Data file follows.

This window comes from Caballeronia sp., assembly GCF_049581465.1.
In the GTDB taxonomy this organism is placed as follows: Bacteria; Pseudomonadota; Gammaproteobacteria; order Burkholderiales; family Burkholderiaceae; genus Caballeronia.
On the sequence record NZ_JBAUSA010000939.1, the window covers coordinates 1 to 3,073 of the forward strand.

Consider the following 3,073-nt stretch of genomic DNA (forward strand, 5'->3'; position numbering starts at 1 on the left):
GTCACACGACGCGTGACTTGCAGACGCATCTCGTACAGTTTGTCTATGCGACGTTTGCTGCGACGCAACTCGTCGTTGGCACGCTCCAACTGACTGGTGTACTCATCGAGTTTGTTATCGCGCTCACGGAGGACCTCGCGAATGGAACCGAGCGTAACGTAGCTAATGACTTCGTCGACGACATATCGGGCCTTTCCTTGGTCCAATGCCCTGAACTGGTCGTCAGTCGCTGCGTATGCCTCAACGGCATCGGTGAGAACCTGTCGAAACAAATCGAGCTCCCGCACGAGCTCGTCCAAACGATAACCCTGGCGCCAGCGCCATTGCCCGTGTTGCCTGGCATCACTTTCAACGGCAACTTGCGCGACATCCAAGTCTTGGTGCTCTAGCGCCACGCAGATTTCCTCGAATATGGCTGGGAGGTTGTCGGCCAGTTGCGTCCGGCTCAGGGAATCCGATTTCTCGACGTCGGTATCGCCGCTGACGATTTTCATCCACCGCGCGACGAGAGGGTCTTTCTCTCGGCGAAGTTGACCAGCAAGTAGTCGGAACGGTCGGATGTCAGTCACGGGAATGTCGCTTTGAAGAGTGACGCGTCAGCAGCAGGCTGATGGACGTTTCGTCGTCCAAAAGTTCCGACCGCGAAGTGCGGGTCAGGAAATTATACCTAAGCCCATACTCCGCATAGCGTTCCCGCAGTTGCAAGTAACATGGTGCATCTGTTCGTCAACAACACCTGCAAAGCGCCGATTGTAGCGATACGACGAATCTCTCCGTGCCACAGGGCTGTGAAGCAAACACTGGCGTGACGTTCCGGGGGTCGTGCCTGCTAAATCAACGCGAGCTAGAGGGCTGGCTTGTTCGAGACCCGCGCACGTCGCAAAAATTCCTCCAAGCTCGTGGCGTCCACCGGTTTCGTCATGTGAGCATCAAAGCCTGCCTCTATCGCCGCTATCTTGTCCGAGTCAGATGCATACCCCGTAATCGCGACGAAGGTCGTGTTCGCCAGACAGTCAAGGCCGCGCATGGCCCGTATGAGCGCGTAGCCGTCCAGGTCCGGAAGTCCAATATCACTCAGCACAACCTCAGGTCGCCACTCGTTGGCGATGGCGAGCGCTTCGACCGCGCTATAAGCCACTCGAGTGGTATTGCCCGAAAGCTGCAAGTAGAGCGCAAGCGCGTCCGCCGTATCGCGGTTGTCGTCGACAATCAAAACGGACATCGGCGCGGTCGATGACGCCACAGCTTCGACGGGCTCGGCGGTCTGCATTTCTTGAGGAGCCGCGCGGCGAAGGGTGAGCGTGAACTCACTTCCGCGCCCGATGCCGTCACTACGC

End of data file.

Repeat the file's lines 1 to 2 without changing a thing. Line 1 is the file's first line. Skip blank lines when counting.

This window comes from Caballeronia sp., assembly GCF_049581465.1.
In the GTDB taxonomy this organism is placed as follows: Bacteria; Pseudomonadota; Gammaproteobacteria; order Burkholderiales; family Burkholderiaceae; genus Caballeronia.